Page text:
By Connie L. Strunk
Plant Pathology Field Specialist
Sioux Falls Regional Extension Center
Fall sampling for soybean cyst nematode detection is encouraged
With soybean harvest finished or just about wrapped up for most, now is the time to start sampling for soybean cyst nematodes (SCN). As you were combining your soybean fields, did you notice any discrepancies in your yield? Did some areas yield lower than others? Have any of your soybean fields consistently not yielded where you thought they should? Have you ever sampled/tested for SCN?
SCN silently robs yields causing significant yield losses without displaying obvious symptoms. Unfortunately when SCN is introduced in the field it can never be completely eliminated; however, SCN can be managed to keep SCN population below injury level. By the time one soybean cyst is observed on the soybean roots or in the soil sample, it is probable more cysts are occurring out in the field. One cyst can contain up to 500 eggs and 2- 3 cyst cycles can occur in a growing season.
SCN sampling allows you to determine if SCN are present and if so at what population levels. Soil sampling for SCN can occur at any time throughout the year as long as the soil is not completely saturated or frozen, but to get a good idea on your true numbers sampling in the fall after harvest is recommended.
Areas to target and sample include: field entrance, along fence lines, low spots, previously flooded areas, waterfowl activity areas, high pH areas, and low yielding/stunted areas of the field. Samples should be collected to a depth of 6-8 inches and ideally collect 20 soil cores from the sampling area and mix them together to develop your sample for submission. Again do not sample from wet or frozen ground.
Through a grant provided to SDSU Extension by the Soybean Research and Promotion Council, SCN testing is free for all South Dakota growers. We will have soil sampling information and bags available for pick-up at the Sioux Falls Regional Extension Center but you can always use a paper bag or plastic bag of your own as long as the soil is dry. You can always request additional soil sampling bags from me at the Sioux Falls Regional Extension Center by calling (605) 782-3290.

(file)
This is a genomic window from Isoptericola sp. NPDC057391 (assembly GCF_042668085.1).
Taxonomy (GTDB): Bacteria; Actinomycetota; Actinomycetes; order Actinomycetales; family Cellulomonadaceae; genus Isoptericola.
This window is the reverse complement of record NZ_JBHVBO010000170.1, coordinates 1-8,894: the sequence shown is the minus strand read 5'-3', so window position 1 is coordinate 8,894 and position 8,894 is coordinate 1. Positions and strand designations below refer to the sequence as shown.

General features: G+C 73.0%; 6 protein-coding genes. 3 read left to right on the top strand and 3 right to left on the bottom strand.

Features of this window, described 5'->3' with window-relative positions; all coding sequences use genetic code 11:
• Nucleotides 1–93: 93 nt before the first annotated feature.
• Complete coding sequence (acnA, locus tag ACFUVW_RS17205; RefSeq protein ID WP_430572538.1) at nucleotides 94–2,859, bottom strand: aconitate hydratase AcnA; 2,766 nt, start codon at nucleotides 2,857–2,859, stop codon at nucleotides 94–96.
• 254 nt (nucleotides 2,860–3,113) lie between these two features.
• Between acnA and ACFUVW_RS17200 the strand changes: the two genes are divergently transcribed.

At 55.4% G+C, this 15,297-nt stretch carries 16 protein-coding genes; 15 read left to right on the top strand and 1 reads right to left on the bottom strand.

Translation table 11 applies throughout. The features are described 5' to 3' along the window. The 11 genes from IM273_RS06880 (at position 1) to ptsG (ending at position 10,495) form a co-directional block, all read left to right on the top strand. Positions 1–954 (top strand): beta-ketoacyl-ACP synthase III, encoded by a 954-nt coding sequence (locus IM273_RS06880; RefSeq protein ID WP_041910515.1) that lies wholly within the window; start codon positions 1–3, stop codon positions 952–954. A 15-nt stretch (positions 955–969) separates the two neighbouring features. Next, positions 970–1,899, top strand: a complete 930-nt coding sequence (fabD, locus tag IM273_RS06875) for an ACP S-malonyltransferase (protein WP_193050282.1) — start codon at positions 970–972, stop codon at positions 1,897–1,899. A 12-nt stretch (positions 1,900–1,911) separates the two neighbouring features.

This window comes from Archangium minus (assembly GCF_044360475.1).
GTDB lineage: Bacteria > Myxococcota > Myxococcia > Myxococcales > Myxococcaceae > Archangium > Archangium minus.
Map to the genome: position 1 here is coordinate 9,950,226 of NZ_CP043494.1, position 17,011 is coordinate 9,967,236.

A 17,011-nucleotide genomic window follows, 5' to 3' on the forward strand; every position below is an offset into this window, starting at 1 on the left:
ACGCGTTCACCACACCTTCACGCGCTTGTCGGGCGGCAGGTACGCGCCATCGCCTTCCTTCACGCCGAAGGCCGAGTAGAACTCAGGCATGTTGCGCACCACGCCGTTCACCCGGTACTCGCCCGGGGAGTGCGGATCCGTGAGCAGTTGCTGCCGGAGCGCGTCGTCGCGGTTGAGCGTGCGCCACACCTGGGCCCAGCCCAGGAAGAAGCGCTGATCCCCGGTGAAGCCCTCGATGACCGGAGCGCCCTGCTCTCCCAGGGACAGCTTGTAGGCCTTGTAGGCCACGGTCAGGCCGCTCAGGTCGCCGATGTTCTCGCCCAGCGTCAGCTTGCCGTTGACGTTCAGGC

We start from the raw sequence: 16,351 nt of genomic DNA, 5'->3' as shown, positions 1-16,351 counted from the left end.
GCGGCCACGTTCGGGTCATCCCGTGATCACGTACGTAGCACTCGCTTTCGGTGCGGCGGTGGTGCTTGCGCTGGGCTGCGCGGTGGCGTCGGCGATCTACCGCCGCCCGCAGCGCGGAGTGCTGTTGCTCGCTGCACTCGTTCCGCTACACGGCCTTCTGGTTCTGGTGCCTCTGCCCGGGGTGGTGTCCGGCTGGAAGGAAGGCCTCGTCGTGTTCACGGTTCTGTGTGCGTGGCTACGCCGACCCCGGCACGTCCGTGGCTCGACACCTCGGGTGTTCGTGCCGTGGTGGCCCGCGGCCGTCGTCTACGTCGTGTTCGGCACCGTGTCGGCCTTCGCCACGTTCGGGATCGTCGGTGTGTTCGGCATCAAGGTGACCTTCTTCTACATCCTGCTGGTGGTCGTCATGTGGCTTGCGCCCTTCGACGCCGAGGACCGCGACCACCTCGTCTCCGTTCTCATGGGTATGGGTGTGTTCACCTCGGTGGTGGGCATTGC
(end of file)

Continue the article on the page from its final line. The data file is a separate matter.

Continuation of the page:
Soil samples may be submitted for SCN testing to the:
SDSU Plant Disease Diagnostic Clinic
1205 Jackrabbit Drive
Brookings, SD 57007
If SCN is found in your fields you want to keep the numbers from building up. The first step in SCN management is rotation. Rotate to non SCN host crops such as corn, alfalfa, small grains, sunflowers, flax, and canola. Cysts can remain in the soil for ten years or longer. The second management step is the use of resistant SCN cultivars. Another step would be to make sure and rotate your soybean resistant cultivars so SCN does not have a chance to overcome a given resistance.
For more information, please feel free to contact me at the Sioux Falls Regional Extension Center, 605-782-3290, or by email at email@example.com. If you have any other questions related to SCN or plant diseases please don’t hesitate to contact me. I look forward to seeing you this upcoming winter at various farm shows, PAT/CATS, crops clinics, etc.